HPV and Cancer (Fact Sheet)
Two proteins made by high-risk HPVs have been found to interfere with cell functions that prevent excessive growth.
What are human papillomaviruses?
Human papillomaviruses (HPVs) are a group of more than 200 related viruses. More than 40 HPV types can be easily spread through direct sexual contact, from the skin and mucous membranes of infected people to the skin and mucous membranes of their partners. They can be spread by vaginal, anal, and oral sex.1 Other HPV types are responsible for non-genital warts, which are not sexually transmitted.
Sexually transmitted HPV types fall into two categories:
- Low-risk HPVs, which do not cause cancer but can cause skin warts (technically known as condylomata acuminata) on or around the genitals and anus. For example, HPV types 6 and 11 cause 90% of all genital warts. HPV types 6 and 11 also cause recurrent respiratory papillomatosis, a less common disease in which benign tumors grow in the air passages leading from the nose and mouth into the lungs.
- High-risk HPVs, which can cause cancer. About a dozen high-risk HPV types have been identified. Two of these, HPV types 16 and 18, are responsible for most HPV-caused cancers.2,3
HPV infections are the most common sexually transmitted infections in the United States. About 14 million new genital HPV infections occur each year.4 In fact, the Centers for Disease Control and Prevention (CDC) estimates that more than 90% and 80%, respectively, of sexually active men and women will be infected with at least one type of HPV at some point in their lives.5 Around one-half of these infections are with a high-risk HPV type.6
Most high-risk HPV infections occur without any symptoms, go away within 1 to 2 years, and do not cause cancer. Some HPV infections, however, can persist for many years. Persistent infections with high-risk HPV types can lead to cell changes that, if untreated, may progress to cancer.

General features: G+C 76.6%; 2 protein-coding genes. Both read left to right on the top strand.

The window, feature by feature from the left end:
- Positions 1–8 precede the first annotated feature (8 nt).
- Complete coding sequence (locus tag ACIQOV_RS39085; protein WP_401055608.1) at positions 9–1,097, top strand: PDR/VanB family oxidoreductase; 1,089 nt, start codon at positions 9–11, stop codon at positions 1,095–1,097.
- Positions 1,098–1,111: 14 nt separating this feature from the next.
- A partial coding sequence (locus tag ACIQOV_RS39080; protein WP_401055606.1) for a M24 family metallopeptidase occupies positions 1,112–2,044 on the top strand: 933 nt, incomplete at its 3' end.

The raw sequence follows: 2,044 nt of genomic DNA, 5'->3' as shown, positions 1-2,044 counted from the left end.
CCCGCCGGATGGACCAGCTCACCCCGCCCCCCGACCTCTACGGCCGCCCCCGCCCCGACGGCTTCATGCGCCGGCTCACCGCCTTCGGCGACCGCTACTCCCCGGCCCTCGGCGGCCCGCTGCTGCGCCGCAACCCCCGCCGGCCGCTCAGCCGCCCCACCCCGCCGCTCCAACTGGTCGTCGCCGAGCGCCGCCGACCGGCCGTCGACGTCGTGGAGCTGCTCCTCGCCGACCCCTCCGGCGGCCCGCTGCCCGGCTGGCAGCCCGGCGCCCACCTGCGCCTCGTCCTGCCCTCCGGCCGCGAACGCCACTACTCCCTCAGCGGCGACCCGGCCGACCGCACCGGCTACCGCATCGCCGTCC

Which cancers are caused by HPV?
High-risk HPVs cause several types of cancer.
- Cervical cancer: Virtually all cases of cervical cancer are caused by HPV, and just two HPV types, 16 and 18, are responsible for about 70% of all cases.7,8
- Anal cancer: About 95% of anal cancers are caused by HPV. Most of these are caused by HPV type 16.
- Oropharyngeal cancers (cancers of the middle part of the throat, including the soft palate, the base of the tongue, and the tonsils): About 70% of oropharyngeal cancers are caused by HPV. In the United States, more than half of cancers diagnosed in the oropharynx are linked to HPV type 16.9
- Rarer cancers: HPV causes about 65% of vaginal cancers, 50% of vulvar cancers, and 35% of penile cancers.10 Most of these are caused by HPV type 16.
High-risk HPV types cause approximately 5% of all cancers worldwide.11 In the United States, high-risk HPV types cause approximately 3% of all cancer cases among women and 2% of all cancer cases among men.12